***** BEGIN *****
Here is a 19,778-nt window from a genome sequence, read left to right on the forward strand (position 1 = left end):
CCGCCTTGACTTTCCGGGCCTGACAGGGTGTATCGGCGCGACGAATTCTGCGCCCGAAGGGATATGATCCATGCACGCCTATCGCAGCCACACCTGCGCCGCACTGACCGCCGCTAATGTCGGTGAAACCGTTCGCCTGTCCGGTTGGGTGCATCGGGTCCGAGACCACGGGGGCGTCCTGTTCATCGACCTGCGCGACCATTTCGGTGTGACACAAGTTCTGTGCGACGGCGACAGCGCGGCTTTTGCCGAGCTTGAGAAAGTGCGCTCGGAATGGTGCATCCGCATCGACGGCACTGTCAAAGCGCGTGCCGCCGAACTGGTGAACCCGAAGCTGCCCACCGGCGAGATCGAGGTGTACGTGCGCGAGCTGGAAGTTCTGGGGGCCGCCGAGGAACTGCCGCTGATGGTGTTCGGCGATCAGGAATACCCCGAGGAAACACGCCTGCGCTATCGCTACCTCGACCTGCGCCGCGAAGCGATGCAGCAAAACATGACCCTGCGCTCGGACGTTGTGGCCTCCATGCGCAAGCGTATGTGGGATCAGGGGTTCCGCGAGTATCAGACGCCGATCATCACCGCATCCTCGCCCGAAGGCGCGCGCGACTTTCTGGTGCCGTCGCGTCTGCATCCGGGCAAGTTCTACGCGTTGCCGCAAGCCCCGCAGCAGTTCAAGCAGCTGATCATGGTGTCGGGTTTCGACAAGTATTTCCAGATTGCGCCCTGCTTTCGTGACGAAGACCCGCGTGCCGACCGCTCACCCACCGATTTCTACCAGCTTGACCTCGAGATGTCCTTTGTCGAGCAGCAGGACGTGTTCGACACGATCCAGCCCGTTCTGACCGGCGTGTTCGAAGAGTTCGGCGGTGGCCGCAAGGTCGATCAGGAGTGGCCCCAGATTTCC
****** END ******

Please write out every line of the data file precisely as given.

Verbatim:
Here is a 19,778-nt window from a genome sequence, read left to right on the forward strand (position 1 = left end):
CCGCCTTGACTTTCCGGGCCTGACAGGGTGTATCGGCGCGACGAATTCTGCGCCCGAAGGGATATGATCCATGCACGCCTATCGCAGCCACACCTGCGCCGCACTGACCGCCGCTAATGTCGGTGAAACCGTTCGCCTGTCCGGTTGGGTGCATCGGGTCCGAGACCACGGGGGCGTCCTGTTCATCGACCTGCGCGACCATTTCGGTGTGACACAAGTTCTGTGCGACGGCGACAGCGCGGCTTTTGCCGAGCTTGAGAAAGTGCGCTCGGAATGGTGCATCCGCATCGACGGCACTGTCAAAGCGCGTGCCGCCGAACTGGTGAACCCGAAGCTGCCCACCGGCGAGATCGAGGTGTACGTGCGCGAGCTGGAAGTTCTGGGGGCCGCCGAGGAACTGCCGCTGATGGTGTTCGGCGATCAGGAATACCCCGAGGAAACACGCCTGCGCTATCGCTACCTCGACCTGCGCCGCGAAGCGATGCAGCAAAACATGACCCTGCGCTCGGACGTTGTGGCCTCCATGCGCAAGCGTATGTGGGATCAGGGGTTCCGCGAGTATCAGACGCCGATCATCACCGCATCCTCGCCCGAAGGCGCGCGCGACTTTCTGGTGCCGTCGCGTCTGCATCCGGGCAAGTTCTACGCGTTGCCGCAAGCCCCGCAGCAGTTCAAGCAGCTGATCATGGTGTCGGGTTTCGACAAGTATTTCCAGATTGCGCCCTGCTTTCGTGACGAAGACCCGCGTGCCGACCGCTCACCCACCGATTTCTACCAGCTTGACCTCGAGATGTCCTTTGTCGAGCAGCAGGACGTGTTCGACACGATCCAGCCCGTTCTGACCGGCGTGTTCGAAGAGTTCGGCGGTGGCCGCAAGGTCGATCAGGAGTGGCCCCAGATTTCC